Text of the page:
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EAA AirVenture Oshkosh RSS FeedAmateur builders anticipate final report on policy changes for 51% rule
By David Sakrison, EAA AirVenture Today

July 31, 2009 - Oshkosh, Wisconsin  - EAA and amateur aircraft builders are anticipating a victory when the FAA publishes its final report, slated for August 17, on changes in agency policies for administering the Amateur Built Aircraft rules. Earl Lawrence, EAA vice president for government and industry relations, said the draft final report leaves intact an amateur builder's freedom to build any kind of aircraft, of any type, size, and complexity, so long as he or she completes "the major portion" of the project-the "51% Rule."

The draft report would also preserve the option for commercial builder assistance and affirms that existing amateur-built kits would be grandfathered to minimize the impact of FAA policy changes on kit manufacturers and amateur builders and to ensure a fair transition to the new policies over time.

The draft report abandons the so-called "20/20/11" formula. Last year the agency proposed requiring amateur builders to show that at least 20 percent of the amateur-built project involved "fabrication," and no more than 20 percent involved "assembly," with the remaining 11 percent (up to a total of 51 percent) could be a combination of fabrication and assembly. EAA and amateur builders argued that the proposed policy did not draw a clear distinction between fabrication and assembly, and moreover, that the 20/20/11 would be unnecessarily complicated and would do little to curb abuses of the 51% Rule.

The draft report defines "fabrication" in more detail:
  "...to perform work on any material, part or component, such as layout, bending, countersinking, straightening, cutting, sewing, gluing/bonding, lay-up, forming, shaping, trimming, drilling, de-burring, machining, applying protective coatings, surface preparation and priming, riveting, welding or heat treating, transforming the material, part or component toward or into its finished state."

Along with the new definition, the draft report calls for the FAA to update the amateur-built construction checklist for each kit on the FAA approved kits list. The existing checklists use a "did it/didn't do it" format for each task. The new checklists would allow the builder to document his or her contribution to each task in more detail, without unduly complicating the process of record keeping.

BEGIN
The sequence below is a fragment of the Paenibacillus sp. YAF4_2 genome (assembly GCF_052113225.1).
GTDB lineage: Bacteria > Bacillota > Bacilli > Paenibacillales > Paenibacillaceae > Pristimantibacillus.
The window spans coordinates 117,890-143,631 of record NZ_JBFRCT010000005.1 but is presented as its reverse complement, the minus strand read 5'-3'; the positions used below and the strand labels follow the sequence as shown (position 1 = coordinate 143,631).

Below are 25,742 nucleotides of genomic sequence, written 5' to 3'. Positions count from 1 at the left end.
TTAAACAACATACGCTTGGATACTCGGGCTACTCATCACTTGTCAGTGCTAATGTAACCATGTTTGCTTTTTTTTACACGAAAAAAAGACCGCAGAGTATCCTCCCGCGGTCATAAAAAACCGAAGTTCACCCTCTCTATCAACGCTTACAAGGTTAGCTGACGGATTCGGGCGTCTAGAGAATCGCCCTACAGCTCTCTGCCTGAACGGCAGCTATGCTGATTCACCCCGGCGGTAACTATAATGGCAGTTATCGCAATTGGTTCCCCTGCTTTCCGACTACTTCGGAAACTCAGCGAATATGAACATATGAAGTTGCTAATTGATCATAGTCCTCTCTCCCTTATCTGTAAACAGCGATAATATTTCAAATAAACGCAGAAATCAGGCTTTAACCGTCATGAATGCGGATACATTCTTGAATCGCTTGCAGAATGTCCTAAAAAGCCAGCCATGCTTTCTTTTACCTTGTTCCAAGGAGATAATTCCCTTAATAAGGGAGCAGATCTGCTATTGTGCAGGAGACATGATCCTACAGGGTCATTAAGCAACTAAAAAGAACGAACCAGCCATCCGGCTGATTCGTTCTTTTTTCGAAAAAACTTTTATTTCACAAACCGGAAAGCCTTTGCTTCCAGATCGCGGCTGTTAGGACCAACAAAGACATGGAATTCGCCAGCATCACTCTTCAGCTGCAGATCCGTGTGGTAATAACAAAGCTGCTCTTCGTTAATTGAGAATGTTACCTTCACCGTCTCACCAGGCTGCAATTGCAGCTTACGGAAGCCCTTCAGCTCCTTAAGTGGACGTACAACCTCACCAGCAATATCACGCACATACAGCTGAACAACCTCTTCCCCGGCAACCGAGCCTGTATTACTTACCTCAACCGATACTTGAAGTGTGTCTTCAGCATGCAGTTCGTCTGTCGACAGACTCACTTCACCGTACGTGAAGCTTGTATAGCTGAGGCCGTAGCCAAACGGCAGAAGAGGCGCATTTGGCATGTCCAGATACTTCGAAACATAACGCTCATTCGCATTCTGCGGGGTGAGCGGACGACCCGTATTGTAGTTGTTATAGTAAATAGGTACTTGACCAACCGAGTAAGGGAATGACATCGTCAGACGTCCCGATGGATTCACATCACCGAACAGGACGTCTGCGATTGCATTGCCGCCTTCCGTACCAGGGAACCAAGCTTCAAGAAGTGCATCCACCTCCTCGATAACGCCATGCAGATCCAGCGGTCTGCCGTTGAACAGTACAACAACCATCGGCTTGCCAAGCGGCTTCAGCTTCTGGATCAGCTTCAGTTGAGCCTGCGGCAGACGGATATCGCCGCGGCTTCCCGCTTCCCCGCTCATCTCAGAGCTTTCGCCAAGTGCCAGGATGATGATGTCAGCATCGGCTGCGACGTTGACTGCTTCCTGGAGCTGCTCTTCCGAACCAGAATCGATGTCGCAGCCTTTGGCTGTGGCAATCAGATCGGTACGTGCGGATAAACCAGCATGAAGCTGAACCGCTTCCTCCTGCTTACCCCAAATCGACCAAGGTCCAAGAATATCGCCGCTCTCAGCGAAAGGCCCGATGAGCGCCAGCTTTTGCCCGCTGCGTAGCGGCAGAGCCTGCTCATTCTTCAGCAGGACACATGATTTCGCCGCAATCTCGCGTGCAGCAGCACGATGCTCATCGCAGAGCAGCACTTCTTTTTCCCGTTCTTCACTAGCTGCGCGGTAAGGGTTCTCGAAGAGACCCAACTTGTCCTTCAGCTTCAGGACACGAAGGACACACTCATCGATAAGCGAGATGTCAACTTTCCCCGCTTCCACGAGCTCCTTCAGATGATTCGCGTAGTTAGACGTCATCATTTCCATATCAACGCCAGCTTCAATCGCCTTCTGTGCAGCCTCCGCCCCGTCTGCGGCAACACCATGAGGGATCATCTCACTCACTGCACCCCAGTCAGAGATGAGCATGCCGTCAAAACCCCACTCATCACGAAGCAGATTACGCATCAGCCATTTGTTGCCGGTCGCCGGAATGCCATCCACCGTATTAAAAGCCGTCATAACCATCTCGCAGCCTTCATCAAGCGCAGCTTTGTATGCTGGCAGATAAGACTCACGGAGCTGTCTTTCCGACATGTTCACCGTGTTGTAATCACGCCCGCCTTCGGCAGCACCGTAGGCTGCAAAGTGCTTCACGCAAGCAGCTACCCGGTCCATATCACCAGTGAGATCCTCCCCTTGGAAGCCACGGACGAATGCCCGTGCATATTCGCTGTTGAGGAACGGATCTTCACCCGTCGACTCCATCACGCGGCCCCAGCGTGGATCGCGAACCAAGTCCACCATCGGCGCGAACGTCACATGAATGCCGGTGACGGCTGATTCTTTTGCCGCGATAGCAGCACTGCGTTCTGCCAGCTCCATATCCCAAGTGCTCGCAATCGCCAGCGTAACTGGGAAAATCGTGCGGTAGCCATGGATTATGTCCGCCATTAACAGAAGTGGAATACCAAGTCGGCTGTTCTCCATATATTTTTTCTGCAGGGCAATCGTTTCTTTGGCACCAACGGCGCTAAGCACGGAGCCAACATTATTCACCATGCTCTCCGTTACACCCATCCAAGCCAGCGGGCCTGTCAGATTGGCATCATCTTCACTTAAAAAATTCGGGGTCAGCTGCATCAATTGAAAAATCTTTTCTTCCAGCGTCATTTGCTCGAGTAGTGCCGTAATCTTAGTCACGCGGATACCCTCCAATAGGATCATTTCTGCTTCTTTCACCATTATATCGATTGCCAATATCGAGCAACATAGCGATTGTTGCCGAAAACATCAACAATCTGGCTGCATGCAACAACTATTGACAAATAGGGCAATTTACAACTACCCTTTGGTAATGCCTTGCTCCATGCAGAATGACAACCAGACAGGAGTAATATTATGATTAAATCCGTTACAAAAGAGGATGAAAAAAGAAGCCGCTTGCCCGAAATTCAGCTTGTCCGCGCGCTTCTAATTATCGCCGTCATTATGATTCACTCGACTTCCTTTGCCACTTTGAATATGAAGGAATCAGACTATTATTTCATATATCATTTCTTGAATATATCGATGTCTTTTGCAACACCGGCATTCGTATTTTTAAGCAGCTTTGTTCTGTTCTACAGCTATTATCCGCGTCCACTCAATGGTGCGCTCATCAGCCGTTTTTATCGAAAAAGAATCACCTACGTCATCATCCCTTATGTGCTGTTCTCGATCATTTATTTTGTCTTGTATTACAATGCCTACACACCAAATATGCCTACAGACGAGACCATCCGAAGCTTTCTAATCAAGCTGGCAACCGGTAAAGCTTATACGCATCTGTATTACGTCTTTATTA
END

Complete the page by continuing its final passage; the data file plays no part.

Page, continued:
Under the draft report, the FAA would also establish a National Kit Evaluation Team (NKET) to evaluate new and existing kits to determine their conformity with the 51% Rule. (Kits that are already on the FAA's list of approved kits will NOT be re-evaluated.) A single team evaluating about 20 kits a year should provide quicker and more consistent evaluations of kits at a lower cost to manufacturers. Finally the draft report also notes that previously type-certificated (TC) aircraft that have been altered, modified, or repaired cannot be certificated as experimental amateur-builts-that converting a TC aircraft to an experimental does not meet the 51% Rule.

Two years ago, FAA officials argued that new policies on amateur-built aircraft were needed to curb abuses of the 51% Rule, especially abuses involving commercial builder assistance. The agency chartered an Aviation Rulemaking Committee (ARC), co-chaired by Lawrence and Van's Aircraft founder Dick Van Grunsven, to consider what policy changes were needed. After the FAA issued its proposed policy changes in July 2008, thousands of EAA members and other amateur builders commented, overwhelmingly in opposition to the FAA proposal. The ARC reconvened in early 2009 to consider all the comments.

"The draft report embodies many of the ARC's recommendations," said Lawrence. "Last year, EAA amateur builders argued that the FAA could effectively curb abuses of the 51% Rule by consistently enforcing the rules and policies then in place. The new policies adopted by the FAA will help amateur-builders to document their projects more accurately and help the FAA to enforce the 51% more consistently, without unnecessarily complicating the lives of amateur builders."

Van Grunsven said that EAA and industry participation in shaping the new policy draft "was very beneficial. If the FAA had just gone off into its smoke-filled room to do this, I can't imagine what might have happened."

Joe Bartell, president of Lancair Aircraft, told the audience, "Without EAA, this would not have taken place."

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